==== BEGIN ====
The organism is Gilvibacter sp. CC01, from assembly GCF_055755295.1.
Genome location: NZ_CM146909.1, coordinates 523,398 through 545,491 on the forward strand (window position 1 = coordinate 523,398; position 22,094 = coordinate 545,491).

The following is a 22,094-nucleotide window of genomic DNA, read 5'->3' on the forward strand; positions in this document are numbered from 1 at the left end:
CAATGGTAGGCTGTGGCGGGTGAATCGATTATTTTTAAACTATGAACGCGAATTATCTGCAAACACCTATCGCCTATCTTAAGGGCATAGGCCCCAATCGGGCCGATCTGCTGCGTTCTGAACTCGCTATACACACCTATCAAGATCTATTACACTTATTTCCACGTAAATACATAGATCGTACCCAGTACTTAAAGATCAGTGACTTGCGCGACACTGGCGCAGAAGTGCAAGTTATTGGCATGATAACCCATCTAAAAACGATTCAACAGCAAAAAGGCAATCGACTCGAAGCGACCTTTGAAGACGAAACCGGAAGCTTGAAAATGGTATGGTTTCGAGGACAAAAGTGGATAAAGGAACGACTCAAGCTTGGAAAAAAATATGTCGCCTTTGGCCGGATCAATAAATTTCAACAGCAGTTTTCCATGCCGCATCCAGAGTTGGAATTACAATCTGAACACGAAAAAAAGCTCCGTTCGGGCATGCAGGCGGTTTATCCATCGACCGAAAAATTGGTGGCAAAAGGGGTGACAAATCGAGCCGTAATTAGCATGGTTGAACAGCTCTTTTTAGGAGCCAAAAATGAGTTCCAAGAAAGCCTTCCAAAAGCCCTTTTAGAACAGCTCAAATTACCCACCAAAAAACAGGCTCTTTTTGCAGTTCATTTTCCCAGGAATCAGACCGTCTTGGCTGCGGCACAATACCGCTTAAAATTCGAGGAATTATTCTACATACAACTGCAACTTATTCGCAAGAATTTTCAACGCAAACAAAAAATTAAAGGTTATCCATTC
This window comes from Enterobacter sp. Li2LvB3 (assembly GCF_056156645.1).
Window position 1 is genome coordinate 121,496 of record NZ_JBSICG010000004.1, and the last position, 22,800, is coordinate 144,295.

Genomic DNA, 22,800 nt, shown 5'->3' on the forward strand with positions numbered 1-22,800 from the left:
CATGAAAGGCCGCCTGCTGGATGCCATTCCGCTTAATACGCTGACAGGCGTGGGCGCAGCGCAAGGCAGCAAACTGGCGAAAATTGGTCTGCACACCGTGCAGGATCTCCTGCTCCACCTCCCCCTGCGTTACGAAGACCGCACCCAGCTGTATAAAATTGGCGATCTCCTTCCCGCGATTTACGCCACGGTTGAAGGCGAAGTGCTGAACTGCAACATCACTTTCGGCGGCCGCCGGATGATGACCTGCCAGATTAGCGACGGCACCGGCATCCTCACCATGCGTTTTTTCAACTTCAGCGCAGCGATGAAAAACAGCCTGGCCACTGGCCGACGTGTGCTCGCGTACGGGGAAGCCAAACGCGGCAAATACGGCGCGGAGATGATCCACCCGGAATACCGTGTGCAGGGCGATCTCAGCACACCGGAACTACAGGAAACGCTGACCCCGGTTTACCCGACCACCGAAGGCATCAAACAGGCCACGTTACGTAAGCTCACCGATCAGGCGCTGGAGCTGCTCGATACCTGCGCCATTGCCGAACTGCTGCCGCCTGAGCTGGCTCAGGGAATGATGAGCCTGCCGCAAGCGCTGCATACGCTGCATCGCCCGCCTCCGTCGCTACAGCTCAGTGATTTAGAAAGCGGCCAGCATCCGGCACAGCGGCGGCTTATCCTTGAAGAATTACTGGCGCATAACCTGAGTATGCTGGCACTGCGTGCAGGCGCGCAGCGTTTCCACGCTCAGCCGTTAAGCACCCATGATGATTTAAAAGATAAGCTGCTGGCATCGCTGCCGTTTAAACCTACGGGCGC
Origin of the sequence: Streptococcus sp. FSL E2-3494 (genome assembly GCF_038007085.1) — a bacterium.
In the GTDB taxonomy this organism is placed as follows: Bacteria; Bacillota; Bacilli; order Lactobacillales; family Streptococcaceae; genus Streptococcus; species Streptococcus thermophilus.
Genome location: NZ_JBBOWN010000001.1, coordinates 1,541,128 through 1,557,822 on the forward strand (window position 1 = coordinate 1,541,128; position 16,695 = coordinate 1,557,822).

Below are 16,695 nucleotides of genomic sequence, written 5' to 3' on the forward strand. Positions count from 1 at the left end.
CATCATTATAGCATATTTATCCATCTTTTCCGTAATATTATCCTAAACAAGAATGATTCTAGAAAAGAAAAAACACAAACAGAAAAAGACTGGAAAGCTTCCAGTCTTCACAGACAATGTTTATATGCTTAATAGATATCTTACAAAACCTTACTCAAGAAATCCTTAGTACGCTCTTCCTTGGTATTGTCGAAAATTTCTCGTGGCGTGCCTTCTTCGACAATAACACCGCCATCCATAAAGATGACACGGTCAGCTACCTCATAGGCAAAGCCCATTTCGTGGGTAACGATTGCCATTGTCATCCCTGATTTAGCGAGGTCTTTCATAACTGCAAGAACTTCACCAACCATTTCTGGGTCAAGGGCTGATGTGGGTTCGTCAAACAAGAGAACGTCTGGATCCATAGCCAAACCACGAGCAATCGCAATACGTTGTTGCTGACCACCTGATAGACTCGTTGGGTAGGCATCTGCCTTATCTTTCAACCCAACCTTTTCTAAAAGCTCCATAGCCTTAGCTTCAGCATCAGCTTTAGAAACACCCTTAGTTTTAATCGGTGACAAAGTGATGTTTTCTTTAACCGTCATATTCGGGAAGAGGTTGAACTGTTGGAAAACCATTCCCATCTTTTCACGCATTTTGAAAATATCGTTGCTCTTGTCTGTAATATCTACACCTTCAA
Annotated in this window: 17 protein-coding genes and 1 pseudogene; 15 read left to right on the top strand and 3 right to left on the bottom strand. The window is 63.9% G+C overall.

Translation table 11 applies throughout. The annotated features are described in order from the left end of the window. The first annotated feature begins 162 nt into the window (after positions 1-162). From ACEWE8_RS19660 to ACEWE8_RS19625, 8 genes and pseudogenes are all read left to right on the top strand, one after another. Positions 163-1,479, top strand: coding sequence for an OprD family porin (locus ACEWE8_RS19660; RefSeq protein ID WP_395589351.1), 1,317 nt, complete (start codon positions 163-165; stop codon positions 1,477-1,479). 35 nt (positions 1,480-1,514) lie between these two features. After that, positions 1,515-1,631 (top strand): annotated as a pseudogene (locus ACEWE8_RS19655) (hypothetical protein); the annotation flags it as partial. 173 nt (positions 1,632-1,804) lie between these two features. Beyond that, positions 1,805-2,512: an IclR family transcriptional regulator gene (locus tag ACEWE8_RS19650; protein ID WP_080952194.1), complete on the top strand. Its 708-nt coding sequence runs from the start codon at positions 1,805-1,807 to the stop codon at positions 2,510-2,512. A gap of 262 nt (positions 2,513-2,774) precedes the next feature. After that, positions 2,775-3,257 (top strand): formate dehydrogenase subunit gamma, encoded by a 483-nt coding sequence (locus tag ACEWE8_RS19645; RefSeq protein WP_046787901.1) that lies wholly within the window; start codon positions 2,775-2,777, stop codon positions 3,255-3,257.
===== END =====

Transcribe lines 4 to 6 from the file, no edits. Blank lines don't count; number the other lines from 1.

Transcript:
CAATGGTAGGCTGTGGCGGGTGAATCGATTATTTTTAAACTATGAACGCGAATTATCTGCAAACACCTATCGCCTATCTTAAGGGCATAGGCCCCAATCGGGCCGATCTGCTGCGTTCTGAACTCGCTATACACACCTATCAAGATCTATTACACTTATTTCCACGTAAATACATAGATCGTACCCAGTACTTAAAGATCAGTGACTTGCGCGACACTGGCGCAGAAGTGCAAGTTATTGGCATGATAACCCATCTAAAAACGATTCAACAGCAAAAAGGCAATCGACTCGAAGCGACCTTTGAAGACGAAACCGGAAGCTTGAAAATGGTATGGTTTCGAGGACAAAAGTGGATAAAGGAACGACTCAAGCTTGGAAAAAAATATGTCGCCTTTGGCCGGATCAATAAATTTCAACAGCAGTTTTCCATGCCGCATCCAGAGTTGGAATTACAATCTGAACACGAAAAAAAGCTCCGTTCGGGCATGCAGGCGGTTTATCCATCGACCGAAAAATTGGTGGCAAAAGGGGTGACAAATCGAGCCGTAATTAGCATGGTTGAACAGCTCTTTTTAGGAGCCAAAAATGAGTTCCAAGAAAGCCTTCCAAAAGCCCTTTTAGAACAGCTCAAATTACCCACCAAAAAACAGGCTCTTTTTGCAGTTCATTTTCCCAGGAATCAGACCGTCTTGGCTGCGGCACAATACCGCTTAAAATTCGAGGAATTATTCTACATACAACTGCAACTTATTCGCAAGAATTTTCAACGCAAACAAAAAATTAAAGGTTATCCATTC
This window comes from Enterobacter sp. Li2LvB3 (assembly GCF_056156645.1).
Window position 1 is genome coordinate 121,496 of record NZ_JBSICG010000004.1, and the last position, 22,800, is coordinate 144,295.